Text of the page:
Congratulations on your latest album release “Light Years”. We checked it out and we really enjoyed the fresh new sound & perspective on new Hip Hop coming out of San Francisco. What motivated you to create this style of music. And how did you come up with your MC name UnLearn The World?
Thank you for the kind words on my album. I really feel like I put out the project that I wanted to, this time more so than any other project. I wanted an album that reflected the good space I’m currently in and eras of my life that were full of light, brightness, illumination, etc, past, present and future. I wanted the sound of the album to be futuristic boom bap, with hints of trap sprinkled throughout. It’s a blend of both east coast and west coast vibes.
I got my rap name from My favorite movie and favorite song. The word UnLearn, is the last word you see on the screen in the movie “Higher Learning” and “The World” comes from the Nas song “The World Is Yours”, which is the song that made me want to write rhymes when I was a teenager. With everything that’s going on socially and politically nowadays, we must recognize that we have to break down our own societal conditioning to create something new and true. It’s more than a name, it’s a mission statement.
How has the Bay Area underground scene influenced your career?
The Bay Area underground, paired with my New York hustle, gave me a career. This is why I have both city skylines on the album cover. In the Bay, going to places like Return Of The Cypher, which is a weekly open mic cypher in San Francisco, allowed me to perfect my craft as a performer and get a sense of how to move and network in the Bay Area Hip Hop scene. I was from participating in events, to hosting them, to eventually throwing them solely from my brand as a rapper and producer. I used my talent as leverage to develop relationships and a good reputation for more opportunities. It just kept on building to the point where my momentum and energy was being felt everywhere. I’m very proud of that journey. It took me use of getting it wrong to know how to do it right, once I had the chance. The Bay Area gave me that chance. I used an old school grassroots approach to gaining a following. So many artists are focused on “Blowing Up” quick by going viral, they don’t realize in order to have a career, you have to look at your art like a business and hustle! You also have to get popping and make yourself hot in these “Streets”. New York taught me that, but the Bay Area reminded me that at the end of day, it’s still about the art, the creativity and the love. Your art should always be about something bigger than yourself, but still get your flowers while you can smell them. Both perspectives keep me balanced.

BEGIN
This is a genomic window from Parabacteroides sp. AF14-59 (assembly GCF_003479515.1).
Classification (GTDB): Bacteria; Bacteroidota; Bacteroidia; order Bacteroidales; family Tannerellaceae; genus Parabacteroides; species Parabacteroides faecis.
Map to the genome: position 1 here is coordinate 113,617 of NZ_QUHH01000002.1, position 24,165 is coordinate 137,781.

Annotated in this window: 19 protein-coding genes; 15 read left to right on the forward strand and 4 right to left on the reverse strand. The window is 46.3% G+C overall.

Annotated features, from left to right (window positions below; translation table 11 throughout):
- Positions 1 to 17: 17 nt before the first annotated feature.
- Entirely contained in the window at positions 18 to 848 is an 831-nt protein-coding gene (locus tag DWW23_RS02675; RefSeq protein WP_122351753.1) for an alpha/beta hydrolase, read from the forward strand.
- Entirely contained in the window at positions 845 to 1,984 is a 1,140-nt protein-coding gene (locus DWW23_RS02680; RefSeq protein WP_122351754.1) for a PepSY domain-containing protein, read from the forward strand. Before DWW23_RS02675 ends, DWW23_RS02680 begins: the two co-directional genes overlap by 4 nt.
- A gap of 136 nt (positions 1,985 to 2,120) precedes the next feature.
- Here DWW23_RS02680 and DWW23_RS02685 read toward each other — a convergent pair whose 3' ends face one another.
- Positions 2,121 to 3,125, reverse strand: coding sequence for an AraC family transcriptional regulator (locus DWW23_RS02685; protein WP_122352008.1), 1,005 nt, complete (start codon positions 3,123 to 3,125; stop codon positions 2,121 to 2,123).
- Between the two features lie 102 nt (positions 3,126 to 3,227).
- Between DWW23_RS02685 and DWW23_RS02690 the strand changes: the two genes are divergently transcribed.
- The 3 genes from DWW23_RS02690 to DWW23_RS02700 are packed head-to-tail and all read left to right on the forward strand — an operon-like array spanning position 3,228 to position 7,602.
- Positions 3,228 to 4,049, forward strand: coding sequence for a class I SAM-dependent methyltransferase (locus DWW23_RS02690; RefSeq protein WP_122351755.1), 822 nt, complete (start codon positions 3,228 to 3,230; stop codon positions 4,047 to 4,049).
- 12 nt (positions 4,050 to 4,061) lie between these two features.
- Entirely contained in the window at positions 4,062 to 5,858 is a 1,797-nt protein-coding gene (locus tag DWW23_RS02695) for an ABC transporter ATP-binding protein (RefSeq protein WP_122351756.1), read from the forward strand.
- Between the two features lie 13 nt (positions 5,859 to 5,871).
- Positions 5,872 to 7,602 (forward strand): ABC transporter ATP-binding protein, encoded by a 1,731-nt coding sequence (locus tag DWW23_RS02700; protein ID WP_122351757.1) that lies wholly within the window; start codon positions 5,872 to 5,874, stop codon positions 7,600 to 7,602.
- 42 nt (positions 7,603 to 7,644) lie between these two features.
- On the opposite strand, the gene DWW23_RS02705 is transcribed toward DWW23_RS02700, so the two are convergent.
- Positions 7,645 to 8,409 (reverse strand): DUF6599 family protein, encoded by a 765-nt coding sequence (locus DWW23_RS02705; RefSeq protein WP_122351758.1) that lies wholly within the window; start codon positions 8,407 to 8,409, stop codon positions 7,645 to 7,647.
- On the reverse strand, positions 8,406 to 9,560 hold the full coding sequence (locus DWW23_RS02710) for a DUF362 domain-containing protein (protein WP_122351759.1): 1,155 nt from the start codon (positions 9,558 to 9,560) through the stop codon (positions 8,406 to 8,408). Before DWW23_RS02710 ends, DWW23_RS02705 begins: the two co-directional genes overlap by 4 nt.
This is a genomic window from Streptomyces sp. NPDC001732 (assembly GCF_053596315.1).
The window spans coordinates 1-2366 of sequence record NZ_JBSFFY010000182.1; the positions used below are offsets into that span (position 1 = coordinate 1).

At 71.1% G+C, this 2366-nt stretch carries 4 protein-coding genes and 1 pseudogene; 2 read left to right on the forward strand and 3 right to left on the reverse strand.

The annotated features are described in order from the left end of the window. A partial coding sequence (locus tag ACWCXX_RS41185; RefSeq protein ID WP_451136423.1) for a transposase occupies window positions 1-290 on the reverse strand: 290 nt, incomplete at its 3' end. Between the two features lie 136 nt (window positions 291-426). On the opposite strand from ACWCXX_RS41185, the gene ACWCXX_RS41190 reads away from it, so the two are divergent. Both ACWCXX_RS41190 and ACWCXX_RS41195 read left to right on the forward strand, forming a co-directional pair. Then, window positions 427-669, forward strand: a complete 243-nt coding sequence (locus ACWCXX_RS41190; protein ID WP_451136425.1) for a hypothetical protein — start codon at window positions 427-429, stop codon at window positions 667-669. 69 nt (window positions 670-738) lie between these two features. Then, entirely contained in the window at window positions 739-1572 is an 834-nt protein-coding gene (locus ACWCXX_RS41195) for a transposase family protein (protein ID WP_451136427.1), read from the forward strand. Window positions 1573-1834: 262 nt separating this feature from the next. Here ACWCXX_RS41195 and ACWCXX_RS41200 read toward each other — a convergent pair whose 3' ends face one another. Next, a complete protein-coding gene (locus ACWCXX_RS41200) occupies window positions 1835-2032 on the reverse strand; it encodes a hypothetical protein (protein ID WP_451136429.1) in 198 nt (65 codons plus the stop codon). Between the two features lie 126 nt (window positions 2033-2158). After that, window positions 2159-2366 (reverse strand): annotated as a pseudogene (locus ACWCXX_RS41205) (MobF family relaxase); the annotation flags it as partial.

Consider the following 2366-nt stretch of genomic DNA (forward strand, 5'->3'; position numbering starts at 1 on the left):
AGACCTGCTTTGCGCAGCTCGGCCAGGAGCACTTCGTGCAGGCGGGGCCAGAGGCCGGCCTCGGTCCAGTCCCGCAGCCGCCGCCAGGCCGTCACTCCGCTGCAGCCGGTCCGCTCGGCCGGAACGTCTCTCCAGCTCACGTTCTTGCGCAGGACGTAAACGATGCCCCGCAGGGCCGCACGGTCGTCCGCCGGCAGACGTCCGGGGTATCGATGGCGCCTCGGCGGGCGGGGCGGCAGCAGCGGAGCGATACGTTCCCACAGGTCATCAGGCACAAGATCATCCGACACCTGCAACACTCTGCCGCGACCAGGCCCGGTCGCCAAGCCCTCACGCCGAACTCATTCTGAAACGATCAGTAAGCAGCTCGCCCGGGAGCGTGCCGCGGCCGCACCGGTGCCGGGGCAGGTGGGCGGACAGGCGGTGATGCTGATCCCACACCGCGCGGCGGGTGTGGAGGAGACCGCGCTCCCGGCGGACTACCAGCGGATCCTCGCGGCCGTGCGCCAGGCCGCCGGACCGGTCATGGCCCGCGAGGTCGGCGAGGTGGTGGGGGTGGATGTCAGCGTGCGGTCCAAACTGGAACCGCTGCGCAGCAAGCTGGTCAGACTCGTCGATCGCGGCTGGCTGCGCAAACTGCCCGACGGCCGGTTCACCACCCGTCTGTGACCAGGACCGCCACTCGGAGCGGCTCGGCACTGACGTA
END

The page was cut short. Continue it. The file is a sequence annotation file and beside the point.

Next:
How are you dealing with this whole nationwide lockdown due to Covid-19 CoronaVirus? Has this affected your music career in any way?
Totally. I had some really big shows lined up before shelter place orders were announced. In hindsight though, it actually helped me to finish this album. All the lockdowns due to Covid allowed me to slow down a bit and really reflect on where I was mentally and personally, be grateful, but also understand what my next steps should be. Not only do I perform, but I also teach Hip Hop and do artist development, so I had so many things going on at once. With all my grinding, I was feeling myself getting burnt out. You don’t realize that you need to take a break until you’re forced to. But I’ve used my music and my solitude to reflect on my life and put some helpful self care mechanisms in place to support my creativity and mental health.